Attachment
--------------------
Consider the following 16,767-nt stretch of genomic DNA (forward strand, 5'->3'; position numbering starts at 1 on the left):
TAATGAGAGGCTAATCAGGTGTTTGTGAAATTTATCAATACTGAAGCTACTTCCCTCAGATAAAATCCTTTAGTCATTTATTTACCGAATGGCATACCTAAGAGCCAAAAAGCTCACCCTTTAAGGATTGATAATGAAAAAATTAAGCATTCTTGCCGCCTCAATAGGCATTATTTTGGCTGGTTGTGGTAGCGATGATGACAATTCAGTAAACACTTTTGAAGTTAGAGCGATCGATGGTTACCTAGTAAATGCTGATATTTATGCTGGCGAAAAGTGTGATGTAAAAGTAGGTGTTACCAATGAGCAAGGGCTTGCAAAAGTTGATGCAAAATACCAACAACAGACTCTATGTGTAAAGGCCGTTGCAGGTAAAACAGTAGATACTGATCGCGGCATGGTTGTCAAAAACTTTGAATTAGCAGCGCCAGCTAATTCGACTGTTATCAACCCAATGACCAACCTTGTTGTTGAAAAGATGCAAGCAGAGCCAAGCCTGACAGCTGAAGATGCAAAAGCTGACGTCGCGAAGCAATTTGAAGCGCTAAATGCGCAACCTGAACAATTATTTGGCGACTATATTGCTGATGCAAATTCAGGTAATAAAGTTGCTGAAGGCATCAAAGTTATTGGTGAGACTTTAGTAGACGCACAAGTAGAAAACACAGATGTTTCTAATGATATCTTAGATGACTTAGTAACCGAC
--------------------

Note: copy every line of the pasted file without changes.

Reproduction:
Consider the following 16,767-nt stretch of genomic DNA (forward strand, 5'->3'; position numbering starts at 1 on the left):
TAATGAGAGGCTAATCAGGTGTTTGTGAAATTTATCAATACTGAAGCTACTTCCCTCAGATAAAATCCTTTAGTCATTTATTTACCGAATGGCATACCTAAGAGCCAAAAAGCTCACCCTTTAAGGATTGATAATGAAAAAATTAAGCATTCTTGCCGCCTCAATAGGCATTATTTTGGCTGGTTGTGGTAGCGATGATGACAATTCAGTAAACACTTTTGAAGTTAGAGCGATCGATGGTTACCTAGTAAATGCTGATATTTATGCTGGCGAAAAGTGTGATGTAAAAGTAGGTGTTACCAATGAGCAAGGGCTTGCAAAAGTTGATGCAAAATACCAACAACAGACTCTATGTGTAAAGGCCGTTGCAGGTAAAACAGTAGATACTGATCGCGGCATGGTTGTCAAAAACTTTGAATTAGCAGCGCCAGCTAATTCGACTGTTATCAACCCAATGACCAACCTTGTTGTTGAAAAGATGCAAGCAGAGCCAAGCCTGACAGCTGAAGATGCAAAAGCTGACGTCGCGAAGCAATTTGAAGCGCTAAATGCGCAACCTGAACAATTATTTGGCGACTATATTGCTGATGCAAATTCAGGTAATAAAGTTGCTGAAGGCATCAAAGTTATTGGTGAGACTTTAGTAGACGCACAAGTAGAAAACACAGATGTTTCTAATGATATCTTAGATGACTTAGTAACCGAC